Time Boxing

Eliot and I have in the past had some pretty significant disagreements about undertaking projects at home and it’s typically caused by the scope of the project and the amount of time it takes. We both have a bit of trouble estimating accurately and often underestimate. That usually leads to both of us being unhappy due to the pressure you feel from the person not involved in the project to finish up and the resentment of the person doing the project for eating in to family time/personal time or even just adding unexpected load with meal preparation, childcare etc. The kind of projects I’m talking about are things like cleaning out the pantry, Konmari-ing everything, garage sale preparation, building bike boxes, bike maintenance and making Halloween costumes to name a few.

Recently in the office we have been talking a lot about time-boxing in meetings to ensure we get through all the agenda items. It is being driven from our transition to the agile methodology but basically its putting time limits around the completion of a particular task. The idea is to identify the task or discussion point and allot time to it in advance. You will either finish the task in that time or when the time box is up, you move on and park anything outstanding for the next time you meet. We are still somewhere between the 2nd and 3rd phases of learning (conscious incompetence -> conscious competence) and have a way to go but when we apply it, it works really well and when we don’t, we lose focus, tend to wander off on other topics and rush everything at the last-minute.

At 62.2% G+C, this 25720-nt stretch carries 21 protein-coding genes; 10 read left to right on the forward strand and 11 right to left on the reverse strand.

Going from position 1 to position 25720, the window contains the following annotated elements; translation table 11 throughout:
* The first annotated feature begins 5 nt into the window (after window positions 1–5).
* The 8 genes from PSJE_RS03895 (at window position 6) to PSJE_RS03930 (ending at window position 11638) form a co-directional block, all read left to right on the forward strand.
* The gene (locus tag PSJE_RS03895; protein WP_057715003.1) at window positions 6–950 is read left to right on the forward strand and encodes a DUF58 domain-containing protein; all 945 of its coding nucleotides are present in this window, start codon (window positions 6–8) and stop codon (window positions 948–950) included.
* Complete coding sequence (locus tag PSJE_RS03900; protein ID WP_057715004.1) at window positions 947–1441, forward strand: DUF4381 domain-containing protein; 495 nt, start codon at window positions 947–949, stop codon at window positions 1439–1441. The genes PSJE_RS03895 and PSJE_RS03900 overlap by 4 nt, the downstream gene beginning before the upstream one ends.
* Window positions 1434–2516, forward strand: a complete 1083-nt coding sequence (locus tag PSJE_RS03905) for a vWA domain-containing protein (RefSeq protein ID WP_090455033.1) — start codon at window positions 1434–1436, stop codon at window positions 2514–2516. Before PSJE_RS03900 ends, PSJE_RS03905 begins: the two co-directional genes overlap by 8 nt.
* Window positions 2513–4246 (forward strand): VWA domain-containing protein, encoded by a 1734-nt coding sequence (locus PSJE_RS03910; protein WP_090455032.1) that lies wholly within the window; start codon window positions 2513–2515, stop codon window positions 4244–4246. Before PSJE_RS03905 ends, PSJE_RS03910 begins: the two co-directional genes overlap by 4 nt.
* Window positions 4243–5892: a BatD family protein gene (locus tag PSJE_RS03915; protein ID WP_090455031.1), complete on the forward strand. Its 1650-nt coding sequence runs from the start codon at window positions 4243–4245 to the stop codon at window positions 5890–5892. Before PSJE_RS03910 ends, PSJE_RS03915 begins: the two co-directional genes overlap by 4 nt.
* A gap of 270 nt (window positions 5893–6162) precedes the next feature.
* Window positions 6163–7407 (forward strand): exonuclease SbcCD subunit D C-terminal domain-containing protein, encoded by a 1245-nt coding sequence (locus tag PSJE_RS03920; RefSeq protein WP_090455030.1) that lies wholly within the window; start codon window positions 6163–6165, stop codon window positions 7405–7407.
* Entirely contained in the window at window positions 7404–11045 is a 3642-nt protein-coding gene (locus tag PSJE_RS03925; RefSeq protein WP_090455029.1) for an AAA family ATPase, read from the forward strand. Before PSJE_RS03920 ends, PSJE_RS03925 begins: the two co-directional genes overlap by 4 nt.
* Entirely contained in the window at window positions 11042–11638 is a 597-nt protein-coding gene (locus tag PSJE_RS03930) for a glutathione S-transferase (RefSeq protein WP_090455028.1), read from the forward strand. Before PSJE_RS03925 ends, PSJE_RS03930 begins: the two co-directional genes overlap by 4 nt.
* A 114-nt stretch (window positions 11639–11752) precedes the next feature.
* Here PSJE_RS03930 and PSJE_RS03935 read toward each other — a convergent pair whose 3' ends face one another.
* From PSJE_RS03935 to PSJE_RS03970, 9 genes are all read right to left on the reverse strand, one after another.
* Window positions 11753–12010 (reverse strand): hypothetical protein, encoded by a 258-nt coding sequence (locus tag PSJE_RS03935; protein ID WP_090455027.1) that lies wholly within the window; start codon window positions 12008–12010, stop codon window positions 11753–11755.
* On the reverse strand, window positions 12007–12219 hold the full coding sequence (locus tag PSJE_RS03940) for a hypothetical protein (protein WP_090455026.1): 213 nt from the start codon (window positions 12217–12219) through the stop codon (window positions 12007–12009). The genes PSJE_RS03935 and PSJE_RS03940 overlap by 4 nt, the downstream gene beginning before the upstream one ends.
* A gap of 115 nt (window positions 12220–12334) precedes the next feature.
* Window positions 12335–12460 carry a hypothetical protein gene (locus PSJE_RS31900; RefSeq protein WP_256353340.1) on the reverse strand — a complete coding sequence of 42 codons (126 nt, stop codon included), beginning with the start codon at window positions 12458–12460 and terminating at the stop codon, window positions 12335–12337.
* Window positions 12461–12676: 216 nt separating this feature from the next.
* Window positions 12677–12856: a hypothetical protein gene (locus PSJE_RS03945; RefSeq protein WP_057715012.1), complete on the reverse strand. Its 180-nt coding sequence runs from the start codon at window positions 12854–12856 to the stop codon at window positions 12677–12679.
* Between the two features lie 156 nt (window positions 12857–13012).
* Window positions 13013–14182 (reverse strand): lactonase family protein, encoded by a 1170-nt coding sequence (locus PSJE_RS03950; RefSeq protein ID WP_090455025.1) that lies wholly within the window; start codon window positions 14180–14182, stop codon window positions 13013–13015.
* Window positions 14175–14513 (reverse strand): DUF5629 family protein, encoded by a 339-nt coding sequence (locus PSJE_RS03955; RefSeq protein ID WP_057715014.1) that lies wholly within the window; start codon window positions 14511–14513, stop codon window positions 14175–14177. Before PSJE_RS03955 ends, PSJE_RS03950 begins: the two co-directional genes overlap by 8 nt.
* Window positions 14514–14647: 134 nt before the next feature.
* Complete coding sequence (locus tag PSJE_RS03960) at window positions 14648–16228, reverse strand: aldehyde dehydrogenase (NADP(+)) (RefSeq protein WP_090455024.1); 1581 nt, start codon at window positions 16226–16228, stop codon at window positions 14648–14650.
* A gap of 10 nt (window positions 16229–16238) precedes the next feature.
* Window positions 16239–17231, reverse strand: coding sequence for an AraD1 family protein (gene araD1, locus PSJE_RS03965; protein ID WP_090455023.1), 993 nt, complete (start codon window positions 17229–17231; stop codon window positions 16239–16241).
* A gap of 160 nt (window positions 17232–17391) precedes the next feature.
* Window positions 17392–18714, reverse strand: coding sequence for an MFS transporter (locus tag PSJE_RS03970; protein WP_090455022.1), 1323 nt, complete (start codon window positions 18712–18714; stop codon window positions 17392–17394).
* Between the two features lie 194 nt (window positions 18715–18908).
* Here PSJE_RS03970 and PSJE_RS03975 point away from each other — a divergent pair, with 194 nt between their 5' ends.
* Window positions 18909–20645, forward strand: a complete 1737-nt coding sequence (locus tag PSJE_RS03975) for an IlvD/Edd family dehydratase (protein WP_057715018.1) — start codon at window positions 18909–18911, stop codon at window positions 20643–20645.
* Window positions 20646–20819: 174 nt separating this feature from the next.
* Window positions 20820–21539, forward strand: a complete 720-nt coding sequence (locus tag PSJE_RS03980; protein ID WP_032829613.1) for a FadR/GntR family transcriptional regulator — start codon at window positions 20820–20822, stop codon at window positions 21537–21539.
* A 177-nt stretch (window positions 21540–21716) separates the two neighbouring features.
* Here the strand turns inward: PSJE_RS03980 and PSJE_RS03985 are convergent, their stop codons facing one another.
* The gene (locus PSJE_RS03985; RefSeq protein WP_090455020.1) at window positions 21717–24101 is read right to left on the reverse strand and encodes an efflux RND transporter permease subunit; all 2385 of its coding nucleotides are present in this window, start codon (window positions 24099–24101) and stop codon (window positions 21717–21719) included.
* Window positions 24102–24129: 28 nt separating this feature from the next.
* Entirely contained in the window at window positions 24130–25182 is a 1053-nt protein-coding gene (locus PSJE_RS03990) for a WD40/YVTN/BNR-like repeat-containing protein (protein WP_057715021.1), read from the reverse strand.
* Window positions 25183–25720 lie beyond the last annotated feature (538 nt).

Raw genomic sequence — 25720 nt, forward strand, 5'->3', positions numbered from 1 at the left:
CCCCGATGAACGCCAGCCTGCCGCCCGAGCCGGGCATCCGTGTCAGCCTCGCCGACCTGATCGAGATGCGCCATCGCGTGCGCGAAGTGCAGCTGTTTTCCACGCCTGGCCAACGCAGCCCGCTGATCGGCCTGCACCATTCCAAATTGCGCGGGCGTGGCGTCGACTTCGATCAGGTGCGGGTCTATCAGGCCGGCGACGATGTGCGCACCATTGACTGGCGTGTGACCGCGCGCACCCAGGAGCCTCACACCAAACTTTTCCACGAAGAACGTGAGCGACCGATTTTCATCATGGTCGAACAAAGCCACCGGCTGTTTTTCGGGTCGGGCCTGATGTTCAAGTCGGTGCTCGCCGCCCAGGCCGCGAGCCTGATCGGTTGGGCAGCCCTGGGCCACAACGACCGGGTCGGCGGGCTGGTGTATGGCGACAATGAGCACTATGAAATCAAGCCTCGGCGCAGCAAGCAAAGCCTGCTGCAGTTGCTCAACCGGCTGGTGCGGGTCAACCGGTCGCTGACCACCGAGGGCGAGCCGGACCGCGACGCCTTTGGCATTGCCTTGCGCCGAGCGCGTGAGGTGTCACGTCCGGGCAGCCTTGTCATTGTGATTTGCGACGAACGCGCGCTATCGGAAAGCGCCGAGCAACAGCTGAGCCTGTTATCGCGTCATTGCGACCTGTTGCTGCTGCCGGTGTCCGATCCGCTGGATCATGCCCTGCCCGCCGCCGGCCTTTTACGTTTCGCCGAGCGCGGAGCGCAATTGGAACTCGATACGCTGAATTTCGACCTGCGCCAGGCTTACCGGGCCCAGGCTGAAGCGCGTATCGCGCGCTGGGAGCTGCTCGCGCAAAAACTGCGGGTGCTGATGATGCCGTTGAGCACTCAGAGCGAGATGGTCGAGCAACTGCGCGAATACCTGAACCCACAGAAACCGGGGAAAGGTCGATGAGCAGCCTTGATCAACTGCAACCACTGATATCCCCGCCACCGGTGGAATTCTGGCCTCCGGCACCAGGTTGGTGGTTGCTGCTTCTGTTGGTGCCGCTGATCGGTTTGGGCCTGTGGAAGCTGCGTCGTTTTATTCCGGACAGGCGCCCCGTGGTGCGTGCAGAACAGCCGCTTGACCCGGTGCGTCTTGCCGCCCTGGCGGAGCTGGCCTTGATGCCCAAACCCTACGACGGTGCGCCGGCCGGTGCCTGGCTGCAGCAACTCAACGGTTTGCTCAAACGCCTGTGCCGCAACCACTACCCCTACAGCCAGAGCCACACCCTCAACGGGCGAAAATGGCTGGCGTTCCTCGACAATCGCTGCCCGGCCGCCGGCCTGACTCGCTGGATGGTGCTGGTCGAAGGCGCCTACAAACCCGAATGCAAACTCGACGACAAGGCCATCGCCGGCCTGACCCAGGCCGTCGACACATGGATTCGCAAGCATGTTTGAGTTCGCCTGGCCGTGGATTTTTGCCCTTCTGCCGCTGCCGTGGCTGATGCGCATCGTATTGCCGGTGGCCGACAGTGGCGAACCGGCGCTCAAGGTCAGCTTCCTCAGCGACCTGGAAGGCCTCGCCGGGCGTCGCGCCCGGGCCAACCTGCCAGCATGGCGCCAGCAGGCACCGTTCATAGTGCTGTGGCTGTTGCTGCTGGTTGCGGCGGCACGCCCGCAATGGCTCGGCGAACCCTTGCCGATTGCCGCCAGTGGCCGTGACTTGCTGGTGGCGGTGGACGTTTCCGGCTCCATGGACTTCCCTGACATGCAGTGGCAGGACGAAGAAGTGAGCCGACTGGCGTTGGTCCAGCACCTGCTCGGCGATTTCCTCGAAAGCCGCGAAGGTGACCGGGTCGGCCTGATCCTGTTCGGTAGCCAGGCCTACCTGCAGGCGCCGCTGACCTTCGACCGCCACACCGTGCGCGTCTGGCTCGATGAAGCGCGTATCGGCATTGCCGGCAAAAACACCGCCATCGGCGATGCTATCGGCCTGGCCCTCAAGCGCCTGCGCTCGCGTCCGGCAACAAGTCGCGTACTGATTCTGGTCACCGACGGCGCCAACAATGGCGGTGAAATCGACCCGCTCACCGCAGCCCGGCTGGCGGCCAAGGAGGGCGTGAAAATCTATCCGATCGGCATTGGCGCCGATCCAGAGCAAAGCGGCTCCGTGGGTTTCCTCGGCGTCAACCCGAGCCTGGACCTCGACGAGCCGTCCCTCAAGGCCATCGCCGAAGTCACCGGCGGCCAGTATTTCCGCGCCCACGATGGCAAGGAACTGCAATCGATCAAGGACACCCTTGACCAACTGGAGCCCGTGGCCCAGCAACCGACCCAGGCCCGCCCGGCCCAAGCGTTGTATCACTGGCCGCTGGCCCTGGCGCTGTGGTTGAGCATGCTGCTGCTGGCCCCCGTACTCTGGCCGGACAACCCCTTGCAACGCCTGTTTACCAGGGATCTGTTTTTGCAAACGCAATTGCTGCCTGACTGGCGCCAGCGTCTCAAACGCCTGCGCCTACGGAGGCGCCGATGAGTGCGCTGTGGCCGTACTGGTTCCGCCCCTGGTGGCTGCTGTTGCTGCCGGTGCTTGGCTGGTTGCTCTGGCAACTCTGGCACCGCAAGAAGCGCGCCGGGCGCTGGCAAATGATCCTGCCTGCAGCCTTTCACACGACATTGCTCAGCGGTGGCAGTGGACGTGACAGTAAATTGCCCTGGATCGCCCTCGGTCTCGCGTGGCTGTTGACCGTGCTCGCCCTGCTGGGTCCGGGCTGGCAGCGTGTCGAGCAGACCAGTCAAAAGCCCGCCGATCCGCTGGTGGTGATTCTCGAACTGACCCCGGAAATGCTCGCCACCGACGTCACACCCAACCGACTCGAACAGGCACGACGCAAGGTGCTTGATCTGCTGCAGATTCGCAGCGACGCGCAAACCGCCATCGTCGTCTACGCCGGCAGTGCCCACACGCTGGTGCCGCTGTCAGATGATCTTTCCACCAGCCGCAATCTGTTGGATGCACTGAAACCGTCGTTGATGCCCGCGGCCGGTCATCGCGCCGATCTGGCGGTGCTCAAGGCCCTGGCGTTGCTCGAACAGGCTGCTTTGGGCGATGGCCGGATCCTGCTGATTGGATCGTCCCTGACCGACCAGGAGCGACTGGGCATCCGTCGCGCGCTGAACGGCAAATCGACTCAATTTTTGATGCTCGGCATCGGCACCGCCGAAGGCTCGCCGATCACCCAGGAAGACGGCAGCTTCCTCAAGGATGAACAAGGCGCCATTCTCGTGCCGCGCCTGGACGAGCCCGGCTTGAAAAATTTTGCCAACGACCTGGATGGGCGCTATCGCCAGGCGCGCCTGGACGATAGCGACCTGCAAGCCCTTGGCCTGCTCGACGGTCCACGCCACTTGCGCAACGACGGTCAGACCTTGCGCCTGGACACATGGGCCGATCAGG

Looking at these two situations (work and home), it occurred to me there are some similarities and time-boxing could definitely benefit our situation at home. It would mean that I might not get through the entire pantry in one go or Eliot might have to have two goes at sewing an Orangutan costume for Halloween and that feeling of not being finished will rear its head (I hate not being able to tick a box!) however I think that the overall goals and well-being of the team (family) are more important. I’m going to try it this weekend, our office is a nightmare and needs an overhaul, I’ll give it an hour. What can you time-box? Is cleaning the bathrooms? Is it clearing your computer desktop or doing your taxes? Is it that sewing project that you can’t start because it’s going to take 4 hours and you just don’t have 4 hours? Have a go at time-boxing them, see how it affects your focus and family, hopefully for the better…

1 Comment

  1. […] that we will be working on multiple things at once.  At work and at home.  This goes along with time boxing.  If you have something that needs longer focused attention, book it in, set expectation of those […]

Leave a Reply

Your email address will not be published.

You have successfully subscribed to the newsletter

There was an error while trying to send your request. Please try again.

Leigh M Paulsen will use the information you provide on this form to be in touch with you and to provide updates and marketing.